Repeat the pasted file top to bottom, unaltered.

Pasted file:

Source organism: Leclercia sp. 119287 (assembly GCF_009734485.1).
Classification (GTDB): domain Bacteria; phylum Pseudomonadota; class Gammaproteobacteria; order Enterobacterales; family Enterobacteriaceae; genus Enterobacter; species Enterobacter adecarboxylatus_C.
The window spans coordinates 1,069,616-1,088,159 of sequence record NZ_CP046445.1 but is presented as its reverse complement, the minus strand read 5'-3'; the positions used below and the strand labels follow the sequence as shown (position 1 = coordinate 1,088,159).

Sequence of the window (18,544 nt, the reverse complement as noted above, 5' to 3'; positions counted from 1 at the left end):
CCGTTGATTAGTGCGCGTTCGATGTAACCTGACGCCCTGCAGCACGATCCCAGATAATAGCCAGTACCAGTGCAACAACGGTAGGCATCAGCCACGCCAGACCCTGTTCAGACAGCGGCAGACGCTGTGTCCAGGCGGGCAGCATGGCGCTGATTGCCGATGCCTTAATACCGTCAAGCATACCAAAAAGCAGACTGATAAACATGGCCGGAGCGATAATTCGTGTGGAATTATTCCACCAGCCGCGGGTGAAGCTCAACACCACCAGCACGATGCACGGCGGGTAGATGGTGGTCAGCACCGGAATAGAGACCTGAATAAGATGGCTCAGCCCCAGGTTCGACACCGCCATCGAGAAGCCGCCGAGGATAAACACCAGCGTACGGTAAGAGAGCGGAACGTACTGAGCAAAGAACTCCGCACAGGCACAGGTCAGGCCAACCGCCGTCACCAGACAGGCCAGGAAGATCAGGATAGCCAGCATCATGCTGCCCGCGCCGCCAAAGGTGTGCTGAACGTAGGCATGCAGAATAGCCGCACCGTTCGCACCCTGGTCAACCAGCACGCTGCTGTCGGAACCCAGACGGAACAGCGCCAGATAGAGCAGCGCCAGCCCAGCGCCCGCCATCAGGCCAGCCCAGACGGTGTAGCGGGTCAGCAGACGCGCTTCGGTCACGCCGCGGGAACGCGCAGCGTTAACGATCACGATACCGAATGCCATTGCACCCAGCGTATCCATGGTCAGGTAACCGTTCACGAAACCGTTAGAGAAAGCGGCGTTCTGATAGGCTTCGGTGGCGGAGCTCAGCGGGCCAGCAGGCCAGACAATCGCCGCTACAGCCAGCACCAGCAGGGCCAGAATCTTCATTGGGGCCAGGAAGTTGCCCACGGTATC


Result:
Source organism: Leclercia sp. 119287 (assembly GCF_009734485.1).
Classification (GTDB): domain Bacteria; phylum Pseudomonadota; class Gammaproteobacteria; order Enterobacterales; family Enterobacteriaceae; genus Enterobacter; species Enterobacter adecarboxylatus_C.
The window spans coordinates 1,069,616-1,088,159 of sequence record NZ_CP046445.1 but is presented as its reverse complement, the minus strand read 5'-3'; the positions used below and the strand labels follow the sequence as shown (position 1 = coordinate 1,088,159).

Sequence of the window (18,544 nt, the reverse complement as noted above, 5' to 3'; positions counted from 1 at the left end):
CCGTTGATTAGTGCGCGTTCGATGTAACCTGACGCCCTGCAGCACGATCCCAGATAATAGCCAGTACCAGTGCAACAACGGTAGGCATCAGCCACGCCAGACCCTGTTCAGACAGCGGCAGACGCTGTGTCCAGGCGGGCAGCATGGCGCTGATTGCCGATGCCTTAATACCGTCAAGCATACCAAAAAGCAGACTGATAAACATGGCCGGAGCGATAATTCGTGTGGAATTATTCCACCAGCCGCGGGTGAAGCTCAACACCACCAGCACGATGCACGGCGGGTAGATGGTGGTCAGCACCGGAATAGAGACCTGAATAAGATGGCTCAGCCCCAGGTTCGACACCGCCATCGAGAAGCCGCCGAGGATAAACACCAGCGTACGGTAAGAGAGCGGAACGTACTGAGCAAAGAACTCCGCACAGGCACAGGTCAGGCCAACCGCCGTCACCAGACAGGCCAGGAAGATCAGGATAGCCAGCATCATGCTGCCCGCGCCGCCAAAGGTGTGCTGAACGTAGGCATGCAGAATAGCCGCACCGTTCGCACCCTGGTCAACCAGCACGCTGCTGTCGGAACCCAGACGGAACAGCGCCAGATAGAGCAGCGCCAGCCCAGCGCCCGCCATCAGGCCAGCCCAGACGGTGTAGCGGGTCAGCAGACGCGCTTCGGTCACGCCGCGGGAACGCGCAGCGTTAACGATCACGATACCGAATGCCATTGCACCCAGCGTATCCATGGTCAGGTAACCGTTCACGAAACCGTTAGAGAAAGCGGCGTTCTGATAGGCTTCGGTGGCGGAGCTCAGCGGGCCAGCAGGCCAGACAATCGCCGCTACAGCCAGCACCAGCAGGGCCAGAATCTTCATTGGGGCCAGGAAGTTGCCCACGGTATC